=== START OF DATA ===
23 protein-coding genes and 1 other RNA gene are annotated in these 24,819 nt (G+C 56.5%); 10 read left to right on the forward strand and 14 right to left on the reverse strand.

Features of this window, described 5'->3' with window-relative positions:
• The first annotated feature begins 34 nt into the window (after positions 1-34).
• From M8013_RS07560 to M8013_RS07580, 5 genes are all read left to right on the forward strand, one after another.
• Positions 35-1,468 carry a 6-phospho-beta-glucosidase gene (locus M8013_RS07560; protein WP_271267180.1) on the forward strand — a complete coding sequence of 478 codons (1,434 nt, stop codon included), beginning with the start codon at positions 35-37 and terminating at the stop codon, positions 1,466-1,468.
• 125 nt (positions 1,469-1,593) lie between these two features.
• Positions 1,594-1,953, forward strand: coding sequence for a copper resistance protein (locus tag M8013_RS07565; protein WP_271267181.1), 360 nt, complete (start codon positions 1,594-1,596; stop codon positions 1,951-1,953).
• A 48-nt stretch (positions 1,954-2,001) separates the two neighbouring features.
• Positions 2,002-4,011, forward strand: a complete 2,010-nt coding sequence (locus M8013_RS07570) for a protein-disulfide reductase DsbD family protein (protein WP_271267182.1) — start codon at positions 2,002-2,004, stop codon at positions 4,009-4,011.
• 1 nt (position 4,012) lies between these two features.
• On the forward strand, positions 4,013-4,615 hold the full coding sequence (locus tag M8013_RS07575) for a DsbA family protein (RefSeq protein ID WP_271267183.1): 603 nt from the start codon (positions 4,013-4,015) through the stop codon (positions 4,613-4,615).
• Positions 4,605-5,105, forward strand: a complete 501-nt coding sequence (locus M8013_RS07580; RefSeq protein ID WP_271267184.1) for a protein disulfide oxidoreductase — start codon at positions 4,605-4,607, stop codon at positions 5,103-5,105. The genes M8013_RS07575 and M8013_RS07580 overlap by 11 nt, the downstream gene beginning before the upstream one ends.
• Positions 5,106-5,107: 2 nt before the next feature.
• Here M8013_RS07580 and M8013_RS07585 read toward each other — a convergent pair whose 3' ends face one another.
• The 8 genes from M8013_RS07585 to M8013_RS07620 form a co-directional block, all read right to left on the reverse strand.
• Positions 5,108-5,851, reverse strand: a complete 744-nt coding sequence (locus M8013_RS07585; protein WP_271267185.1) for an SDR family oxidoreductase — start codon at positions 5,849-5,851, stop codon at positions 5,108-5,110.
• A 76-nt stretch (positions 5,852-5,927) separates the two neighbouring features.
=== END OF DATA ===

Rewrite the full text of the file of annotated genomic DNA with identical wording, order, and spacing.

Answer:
23 protein-coding genes and 1 other RNA gene are annotated in these 24,819 nt (G+C 56.5%); 10 read left to right on the forward strand and 14 right to left on the reverse strand.

Features of this window, described 5'->3' with window-relative positions:
• The first annotated feature begins 34 nt into the window (after positions 1-34).
• From M8013_RS07560 to M8013_RS07580, 5 genes are all read left to right on the forward strand, one after another.
• Positions 35-1,468 carry a 6-phospho-beta-glucosidase gene (locus M8013_RS07560; protein WP_271267180.1) on the forward strand — a complete coding sequence of 478 codons (1,434 nt, stop codon included), beginning with the start codon at positions 35-37 and terminating at the stop codon, positions 1,466-1,468.
• 125 nt (positions 1,469-1,593) lie between these two features.
• Positions 1,594-1,953, forward strand: coding sequence for a copper resistance protein (locus tag M8013_RS07565; protein WP_271267181.1), 360 nt, complete (start codon positions 1,594-1,596; stop codon positions 1,951-1,953).
• A 48-nt stretch (positions 1,954-2,001) separates the two neighbouring features.
• Positions 2,002-4,011, forward strand: a complete 2,010-nt coding sequence (locus M8013_RS07570) for a protein-disulfide reductase DsbD family protein (protein WP_271267182.1) — start codon at positions 2,002-2,004, stop codon at positions 4,009-4,011.
• 1 nt (position 4,012) lies between these two features.
• On the forward strand, positions 4,013-4,615 hold the full coding sequence (locus tag M8013_RS07575) for a DsbA family protein (RefSeq protein ID WP_271267183.1): 603 nt from the start codon (positions 4,013-4,015) through the stop codon (positions 4,613-4,615).
• Positions 4,605-5,105, forward strand: a complete 501-nt coding sequence (locus M8013_RS07580; RefSeq protein ID WP_271267184.1) for a protein disulfide oxidoreductase — start codon at positions 4,605-4,607, stop codon at positions 5,103-5,105. The genes M8013_RS07575 and M8013_RS07580 overlap by 11 nt, the downstream gene beginning before the upstream one ends.
• Positions 5,106-5,107: 2 nt before the next feature.
• Here M8013_RS07580 and M8013_RS07585 read toward each other — a convergent pair whose 3' ends face one another.
• The 8 genes from M8013_RS07585 to M8013_RS07620 form a co-directional block, all read right to left on the reverse strand.
• Positions 5,108-5,851, reverse strand: a complete 744-nt coding sequence (locus M8013_RS07585; protein WP_271267185.1) for an SDR family oxidoreductase — start codon at positions 5,849-5,851, stop codon at positions 5,108-5,110.
• A 76-nt stretch (positions 5,852-5,927) separates the two neighbouring features.